Across Fife, confirmed cases of COVID-19 continue to fluctuate. During the period of 17 September to 23 September, Fife witnessed the largest increase in positive tests in relation to neighboring areas including Dundee and Angus. The total number of cases rose from 166 to 233; according to the Courier, these statistics indicated an increase of approximately 37.9% compared to the week before.
Based on data from the UK government, positive results in Fife continued to heighten between 1 October and 7 October. Compared to the previous 7 days, there was an increase of 15%, with 261 confirmed cases reported.
The number of people who are being evaluated for COVID-19 is generally decreasing. During the period of 26 September and 2 October, an average of 9,039 tests were collected. This was a decrease of 25.1% compared to the week before, according to the UK government’s simple summary for COVID-19 in Fife.
This apparently diminishing concern about the dangers of COVID-19 resonates with some members of the student body. Third year Alex Gibb commented on his feelings about the virus.
“Since the pubs have opened back up, I have not been concerned [about COVID-19] in the slightest. The only thing about that worries me is if I were to pass it on to someone like my grandma,” Gibb said.
Others, such as first year Iris Hedley, appear to be more ambivalent.
“I feel like I had been so isolated for so long during COVID-19, so not having restrictions is very liberating. However, I am wary that it is still around and whenever I hear a cough it’s always in the back of my mind,” Hedley said.
Not only do some students seem to be less anxious about the virus - their sentiment is also supported by medical practices and their policies becoming more lax.
According to a recent update made by the National Health Association of Fife (NHS Fife), the practice of maintaining a physical distance of two meters will no longer be required in NHS facilities. Even more, it will not be necessary for visitors and staff to wear masks in non-clinical areas; in clinical areas, visitors will still be asked to wear a fluid resistant surgical mask.
Despite these policy changes, NHS Fife continues to stress that eligible groups should receive the latest COVID-19 booster as soon as possible, especially in preparation for a potentially difficult winter season.
According to a UK government report, 293,071 people in Fife had been provided with the first dose of the COVID-19 vaccine by 11 September 2022. The same report stated that 279,833 people had received a second dose by this date, while 239,882 had been given a third dose or booster shot. This data indicates that approximately 78% of the population of Fife had received one or more doses of the vaccine by early September, according to the Fife Council Area’s latest population profile (2021).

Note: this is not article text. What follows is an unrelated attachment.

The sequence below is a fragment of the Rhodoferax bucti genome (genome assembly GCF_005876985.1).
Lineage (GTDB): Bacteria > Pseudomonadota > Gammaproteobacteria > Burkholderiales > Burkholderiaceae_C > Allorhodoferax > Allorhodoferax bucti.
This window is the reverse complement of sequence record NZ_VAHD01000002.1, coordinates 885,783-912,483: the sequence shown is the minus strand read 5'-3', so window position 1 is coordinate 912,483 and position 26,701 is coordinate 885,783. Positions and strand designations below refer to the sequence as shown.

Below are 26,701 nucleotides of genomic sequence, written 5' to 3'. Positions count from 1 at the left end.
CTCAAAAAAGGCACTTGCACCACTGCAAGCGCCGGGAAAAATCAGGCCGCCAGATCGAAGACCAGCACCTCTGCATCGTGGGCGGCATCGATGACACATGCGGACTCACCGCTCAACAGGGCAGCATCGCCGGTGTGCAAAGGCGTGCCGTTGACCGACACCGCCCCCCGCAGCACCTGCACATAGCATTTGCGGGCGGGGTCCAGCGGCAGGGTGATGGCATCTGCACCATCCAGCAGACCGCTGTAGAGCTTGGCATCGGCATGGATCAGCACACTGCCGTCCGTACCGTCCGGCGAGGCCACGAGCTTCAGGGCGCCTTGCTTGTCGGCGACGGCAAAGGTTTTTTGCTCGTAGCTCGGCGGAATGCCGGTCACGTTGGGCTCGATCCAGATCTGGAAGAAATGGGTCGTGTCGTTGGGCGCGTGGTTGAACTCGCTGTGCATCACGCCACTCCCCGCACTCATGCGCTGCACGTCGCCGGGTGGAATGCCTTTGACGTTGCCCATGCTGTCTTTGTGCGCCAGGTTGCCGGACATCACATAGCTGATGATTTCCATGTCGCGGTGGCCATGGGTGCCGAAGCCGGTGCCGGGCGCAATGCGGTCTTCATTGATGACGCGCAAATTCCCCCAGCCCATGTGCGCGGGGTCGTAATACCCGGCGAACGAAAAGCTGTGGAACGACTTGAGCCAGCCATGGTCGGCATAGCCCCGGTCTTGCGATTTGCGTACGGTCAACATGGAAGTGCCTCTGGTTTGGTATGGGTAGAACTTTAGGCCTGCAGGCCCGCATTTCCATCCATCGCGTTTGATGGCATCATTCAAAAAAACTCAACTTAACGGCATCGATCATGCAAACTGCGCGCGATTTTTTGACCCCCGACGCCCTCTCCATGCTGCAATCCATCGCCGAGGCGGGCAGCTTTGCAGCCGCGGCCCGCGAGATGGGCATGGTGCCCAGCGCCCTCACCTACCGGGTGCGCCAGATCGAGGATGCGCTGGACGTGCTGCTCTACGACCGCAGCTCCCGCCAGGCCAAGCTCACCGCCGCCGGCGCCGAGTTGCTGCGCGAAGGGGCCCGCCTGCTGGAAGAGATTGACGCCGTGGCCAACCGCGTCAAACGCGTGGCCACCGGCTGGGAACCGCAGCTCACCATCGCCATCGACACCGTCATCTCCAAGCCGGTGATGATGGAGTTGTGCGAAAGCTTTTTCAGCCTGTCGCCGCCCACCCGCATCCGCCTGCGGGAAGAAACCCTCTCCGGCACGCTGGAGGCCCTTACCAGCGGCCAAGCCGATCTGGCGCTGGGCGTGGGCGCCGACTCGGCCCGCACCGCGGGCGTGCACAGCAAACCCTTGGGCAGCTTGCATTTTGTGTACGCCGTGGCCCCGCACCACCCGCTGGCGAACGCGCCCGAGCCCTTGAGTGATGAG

Medical practices and pharmacies are now urging individuals to receive the next phase of the vaccine for this autumn and winter. The newest booster will be offered to a variety of vulnerable groups, including all adults over the age of 50 and those with weakened immune systems.
George Sandhu, a deputy superintendent pharmacist at Well Pharmacy in Dundee, commented on the seriousness of this issue to Fife Today.
"We know it is in these settings that COVID-19 and other viruses tend to thrive, therefore we must ensure we do all we can to stay on top of coronavirus. For many people, life has returned to normal, but we must not forget that COVID-19 is still out there and can impact people differently,” Sandhu said.
According to Dr Esther Curnock, NHS Fife’s immunisation co-ordinator, the latest booster is important because protection against the virus may fade over time.
A spokesperson for the university commented on St Andrews’ ongoing response to COVID-19: “The University continues to monitor COVID-19 levels and patterns closely, and we remain in lock step with Scottish Government and Public Health Scotland advice”.
Image: Imperial College London